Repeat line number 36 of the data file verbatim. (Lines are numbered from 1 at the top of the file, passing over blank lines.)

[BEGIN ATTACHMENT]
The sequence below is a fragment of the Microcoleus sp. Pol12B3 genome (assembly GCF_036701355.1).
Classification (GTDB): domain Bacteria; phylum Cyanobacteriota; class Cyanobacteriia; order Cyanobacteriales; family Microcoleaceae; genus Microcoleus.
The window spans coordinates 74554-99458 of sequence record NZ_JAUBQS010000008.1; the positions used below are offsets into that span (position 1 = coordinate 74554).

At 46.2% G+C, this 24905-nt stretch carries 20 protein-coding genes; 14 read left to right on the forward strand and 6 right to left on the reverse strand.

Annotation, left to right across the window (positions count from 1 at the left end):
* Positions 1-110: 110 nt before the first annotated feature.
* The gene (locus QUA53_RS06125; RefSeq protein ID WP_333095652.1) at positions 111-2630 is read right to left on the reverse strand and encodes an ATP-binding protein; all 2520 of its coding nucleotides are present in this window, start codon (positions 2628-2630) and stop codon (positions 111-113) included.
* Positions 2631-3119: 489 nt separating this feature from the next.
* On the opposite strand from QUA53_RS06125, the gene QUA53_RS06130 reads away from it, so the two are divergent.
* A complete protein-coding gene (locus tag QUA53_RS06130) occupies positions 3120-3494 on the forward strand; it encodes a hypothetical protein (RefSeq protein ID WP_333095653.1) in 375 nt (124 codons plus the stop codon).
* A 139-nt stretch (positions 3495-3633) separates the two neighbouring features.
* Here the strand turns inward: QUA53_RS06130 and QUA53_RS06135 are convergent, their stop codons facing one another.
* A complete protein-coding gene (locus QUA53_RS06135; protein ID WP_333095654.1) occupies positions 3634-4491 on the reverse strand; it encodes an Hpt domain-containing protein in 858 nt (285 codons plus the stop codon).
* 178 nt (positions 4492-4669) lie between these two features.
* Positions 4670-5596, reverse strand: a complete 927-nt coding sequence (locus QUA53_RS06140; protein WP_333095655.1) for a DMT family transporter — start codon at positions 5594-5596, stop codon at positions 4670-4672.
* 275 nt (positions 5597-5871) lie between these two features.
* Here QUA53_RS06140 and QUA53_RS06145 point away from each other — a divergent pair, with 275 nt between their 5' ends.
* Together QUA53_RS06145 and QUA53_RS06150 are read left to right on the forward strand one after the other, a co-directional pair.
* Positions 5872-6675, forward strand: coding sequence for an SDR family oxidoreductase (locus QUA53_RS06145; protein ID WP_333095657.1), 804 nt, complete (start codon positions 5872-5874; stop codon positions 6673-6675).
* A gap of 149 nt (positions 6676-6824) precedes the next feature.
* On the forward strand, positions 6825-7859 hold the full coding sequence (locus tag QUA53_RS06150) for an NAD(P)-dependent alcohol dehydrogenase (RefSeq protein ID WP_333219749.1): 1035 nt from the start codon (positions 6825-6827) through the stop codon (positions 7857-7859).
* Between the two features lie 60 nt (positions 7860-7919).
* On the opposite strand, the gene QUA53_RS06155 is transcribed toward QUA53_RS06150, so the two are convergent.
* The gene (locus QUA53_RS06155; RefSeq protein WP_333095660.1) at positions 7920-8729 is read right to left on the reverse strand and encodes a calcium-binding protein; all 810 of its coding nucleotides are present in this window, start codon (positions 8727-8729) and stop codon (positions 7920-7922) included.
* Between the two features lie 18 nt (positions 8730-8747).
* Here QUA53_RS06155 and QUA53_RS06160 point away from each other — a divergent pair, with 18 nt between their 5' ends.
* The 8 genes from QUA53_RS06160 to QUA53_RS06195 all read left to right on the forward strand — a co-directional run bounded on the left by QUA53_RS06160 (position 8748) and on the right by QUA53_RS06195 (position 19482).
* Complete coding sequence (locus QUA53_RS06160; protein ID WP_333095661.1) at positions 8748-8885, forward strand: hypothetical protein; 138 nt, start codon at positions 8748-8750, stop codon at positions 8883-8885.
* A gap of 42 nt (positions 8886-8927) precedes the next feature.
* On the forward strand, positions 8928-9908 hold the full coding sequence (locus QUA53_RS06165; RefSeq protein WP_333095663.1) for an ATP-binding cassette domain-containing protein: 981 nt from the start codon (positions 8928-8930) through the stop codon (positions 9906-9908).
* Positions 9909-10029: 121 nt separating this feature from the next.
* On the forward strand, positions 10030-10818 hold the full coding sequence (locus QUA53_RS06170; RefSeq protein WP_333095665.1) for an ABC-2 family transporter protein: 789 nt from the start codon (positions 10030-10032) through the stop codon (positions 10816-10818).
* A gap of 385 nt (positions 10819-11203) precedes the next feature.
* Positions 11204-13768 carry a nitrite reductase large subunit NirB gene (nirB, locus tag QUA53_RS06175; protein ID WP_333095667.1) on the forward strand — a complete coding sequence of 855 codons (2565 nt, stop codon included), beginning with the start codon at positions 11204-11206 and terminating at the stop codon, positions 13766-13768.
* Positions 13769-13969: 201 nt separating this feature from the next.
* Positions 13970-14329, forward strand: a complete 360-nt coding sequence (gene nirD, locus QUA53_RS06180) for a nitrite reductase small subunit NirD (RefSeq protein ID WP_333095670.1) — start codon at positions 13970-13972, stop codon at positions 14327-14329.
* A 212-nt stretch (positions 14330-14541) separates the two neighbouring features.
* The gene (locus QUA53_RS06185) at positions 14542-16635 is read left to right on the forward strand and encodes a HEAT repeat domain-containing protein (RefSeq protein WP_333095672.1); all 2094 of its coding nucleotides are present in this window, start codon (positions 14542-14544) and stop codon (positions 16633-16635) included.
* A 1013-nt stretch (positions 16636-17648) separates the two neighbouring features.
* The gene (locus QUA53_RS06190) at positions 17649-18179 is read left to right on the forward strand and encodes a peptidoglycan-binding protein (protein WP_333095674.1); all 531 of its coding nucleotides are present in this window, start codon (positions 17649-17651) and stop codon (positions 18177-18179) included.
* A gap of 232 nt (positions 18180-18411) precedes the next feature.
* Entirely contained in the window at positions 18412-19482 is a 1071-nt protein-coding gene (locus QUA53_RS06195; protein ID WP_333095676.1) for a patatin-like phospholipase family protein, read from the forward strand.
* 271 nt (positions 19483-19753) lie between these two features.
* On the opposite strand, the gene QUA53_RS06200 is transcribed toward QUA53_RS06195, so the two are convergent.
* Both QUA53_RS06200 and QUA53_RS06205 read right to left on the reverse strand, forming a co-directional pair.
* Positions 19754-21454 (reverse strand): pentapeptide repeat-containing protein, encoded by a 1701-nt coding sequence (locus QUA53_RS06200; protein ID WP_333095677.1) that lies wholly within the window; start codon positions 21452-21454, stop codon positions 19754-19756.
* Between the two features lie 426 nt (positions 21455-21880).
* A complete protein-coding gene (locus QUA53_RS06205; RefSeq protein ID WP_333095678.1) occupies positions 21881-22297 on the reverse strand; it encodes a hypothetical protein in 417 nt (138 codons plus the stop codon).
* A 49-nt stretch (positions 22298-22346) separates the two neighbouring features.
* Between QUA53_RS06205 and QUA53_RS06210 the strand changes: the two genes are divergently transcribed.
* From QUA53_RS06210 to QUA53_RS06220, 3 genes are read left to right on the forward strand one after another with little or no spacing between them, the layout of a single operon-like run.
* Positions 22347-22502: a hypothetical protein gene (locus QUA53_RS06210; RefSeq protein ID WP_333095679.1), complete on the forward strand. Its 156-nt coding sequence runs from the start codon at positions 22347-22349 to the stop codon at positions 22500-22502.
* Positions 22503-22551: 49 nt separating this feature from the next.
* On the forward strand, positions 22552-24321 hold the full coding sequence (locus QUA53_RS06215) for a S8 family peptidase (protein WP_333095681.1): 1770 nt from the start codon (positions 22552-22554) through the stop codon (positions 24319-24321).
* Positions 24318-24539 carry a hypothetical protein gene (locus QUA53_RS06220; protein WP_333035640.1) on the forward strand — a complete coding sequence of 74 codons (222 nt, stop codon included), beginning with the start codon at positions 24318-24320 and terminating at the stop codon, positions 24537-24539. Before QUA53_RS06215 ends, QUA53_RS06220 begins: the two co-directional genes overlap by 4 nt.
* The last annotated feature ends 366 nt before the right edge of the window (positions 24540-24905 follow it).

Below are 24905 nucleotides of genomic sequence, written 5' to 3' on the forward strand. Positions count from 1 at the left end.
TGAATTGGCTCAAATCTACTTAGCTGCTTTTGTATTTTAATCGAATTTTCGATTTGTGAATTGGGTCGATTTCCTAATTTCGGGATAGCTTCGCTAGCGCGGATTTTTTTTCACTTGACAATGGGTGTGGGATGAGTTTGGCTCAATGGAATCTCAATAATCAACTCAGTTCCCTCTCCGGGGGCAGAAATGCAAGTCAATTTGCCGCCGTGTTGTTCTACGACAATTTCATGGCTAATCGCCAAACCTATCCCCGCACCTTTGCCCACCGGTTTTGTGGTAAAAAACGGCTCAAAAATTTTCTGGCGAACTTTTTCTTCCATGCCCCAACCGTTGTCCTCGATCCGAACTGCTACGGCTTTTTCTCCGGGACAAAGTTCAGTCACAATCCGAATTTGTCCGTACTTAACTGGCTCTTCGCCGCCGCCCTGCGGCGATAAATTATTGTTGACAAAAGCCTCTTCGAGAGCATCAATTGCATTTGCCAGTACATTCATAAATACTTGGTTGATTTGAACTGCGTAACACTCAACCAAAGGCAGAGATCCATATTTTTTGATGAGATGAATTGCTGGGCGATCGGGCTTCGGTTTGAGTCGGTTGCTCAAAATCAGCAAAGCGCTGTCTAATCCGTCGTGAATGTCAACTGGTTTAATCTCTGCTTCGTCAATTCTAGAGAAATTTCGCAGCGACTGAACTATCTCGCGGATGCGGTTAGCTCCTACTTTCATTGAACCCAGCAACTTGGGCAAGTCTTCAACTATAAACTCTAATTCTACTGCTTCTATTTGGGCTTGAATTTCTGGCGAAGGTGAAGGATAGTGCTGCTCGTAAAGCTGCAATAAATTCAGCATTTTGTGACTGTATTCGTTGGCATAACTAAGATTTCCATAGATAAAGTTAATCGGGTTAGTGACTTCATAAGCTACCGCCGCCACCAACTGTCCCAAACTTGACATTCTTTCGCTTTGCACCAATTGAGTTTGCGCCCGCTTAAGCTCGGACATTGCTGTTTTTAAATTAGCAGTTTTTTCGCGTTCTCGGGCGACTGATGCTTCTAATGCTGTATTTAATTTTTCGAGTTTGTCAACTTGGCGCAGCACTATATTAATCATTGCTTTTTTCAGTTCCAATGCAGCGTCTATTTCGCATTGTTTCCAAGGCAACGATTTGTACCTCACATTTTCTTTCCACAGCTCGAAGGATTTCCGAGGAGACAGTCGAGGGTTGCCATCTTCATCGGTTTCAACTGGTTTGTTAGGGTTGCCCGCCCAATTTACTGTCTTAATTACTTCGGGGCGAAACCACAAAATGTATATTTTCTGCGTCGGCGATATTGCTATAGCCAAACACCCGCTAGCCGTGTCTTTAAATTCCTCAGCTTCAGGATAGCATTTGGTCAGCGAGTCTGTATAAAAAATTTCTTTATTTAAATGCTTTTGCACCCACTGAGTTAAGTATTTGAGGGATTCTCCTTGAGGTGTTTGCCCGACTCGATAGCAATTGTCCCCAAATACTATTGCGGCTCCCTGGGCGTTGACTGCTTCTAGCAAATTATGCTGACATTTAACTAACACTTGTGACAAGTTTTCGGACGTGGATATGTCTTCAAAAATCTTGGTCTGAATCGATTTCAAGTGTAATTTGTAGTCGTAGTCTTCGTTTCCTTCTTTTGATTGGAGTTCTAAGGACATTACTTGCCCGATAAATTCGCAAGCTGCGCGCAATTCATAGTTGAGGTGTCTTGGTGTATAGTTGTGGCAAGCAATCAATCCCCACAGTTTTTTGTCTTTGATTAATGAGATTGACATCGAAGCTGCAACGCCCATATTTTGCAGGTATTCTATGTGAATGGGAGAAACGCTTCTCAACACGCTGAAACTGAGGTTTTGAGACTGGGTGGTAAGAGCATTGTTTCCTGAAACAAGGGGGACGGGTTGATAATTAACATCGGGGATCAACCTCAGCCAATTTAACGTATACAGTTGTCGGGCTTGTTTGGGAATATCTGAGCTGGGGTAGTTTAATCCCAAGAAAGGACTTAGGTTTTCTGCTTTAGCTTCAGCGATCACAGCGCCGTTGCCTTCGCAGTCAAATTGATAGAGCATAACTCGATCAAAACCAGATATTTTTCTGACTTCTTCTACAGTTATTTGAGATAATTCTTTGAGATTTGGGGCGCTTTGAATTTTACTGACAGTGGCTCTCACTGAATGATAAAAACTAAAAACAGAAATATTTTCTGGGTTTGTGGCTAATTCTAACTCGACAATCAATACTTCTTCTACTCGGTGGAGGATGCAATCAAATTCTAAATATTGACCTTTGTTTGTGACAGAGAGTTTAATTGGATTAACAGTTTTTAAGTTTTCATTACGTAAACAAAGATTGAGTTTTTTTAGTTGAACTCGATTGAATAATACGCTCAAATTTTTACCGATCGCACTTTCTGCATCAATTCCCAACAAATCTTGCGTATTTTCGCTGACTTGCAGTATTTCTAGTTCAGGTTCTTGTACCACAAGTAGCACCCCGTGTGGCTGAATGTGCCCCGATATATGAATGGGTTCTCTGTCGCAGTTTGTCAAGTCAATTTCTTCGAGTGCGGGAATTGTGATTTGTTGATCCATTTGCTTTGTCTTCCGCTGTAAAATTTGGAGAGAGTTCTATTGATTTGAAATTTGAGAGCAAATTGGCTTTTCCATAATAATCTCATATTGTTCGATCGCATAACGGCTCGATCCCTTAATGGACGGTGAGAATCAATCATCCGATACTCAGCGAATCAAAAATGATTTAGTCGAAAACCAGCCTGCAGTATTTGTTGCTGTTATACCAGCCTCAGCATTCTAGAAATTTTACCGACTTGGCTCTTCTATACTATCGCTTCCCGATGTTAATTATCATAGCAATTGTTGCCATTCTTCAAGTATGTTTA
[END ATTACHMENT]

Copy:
* Positions 13970-14329, forward strand: a complete 360-nt coding sequence (gene nirD, locus QUA53_RS06180) for a nitrite reductase small subunit NirD (RefSeq protein ID WP_333095670.1) — start codon at positions 13970-13972, stop codon at positions 14327-14329.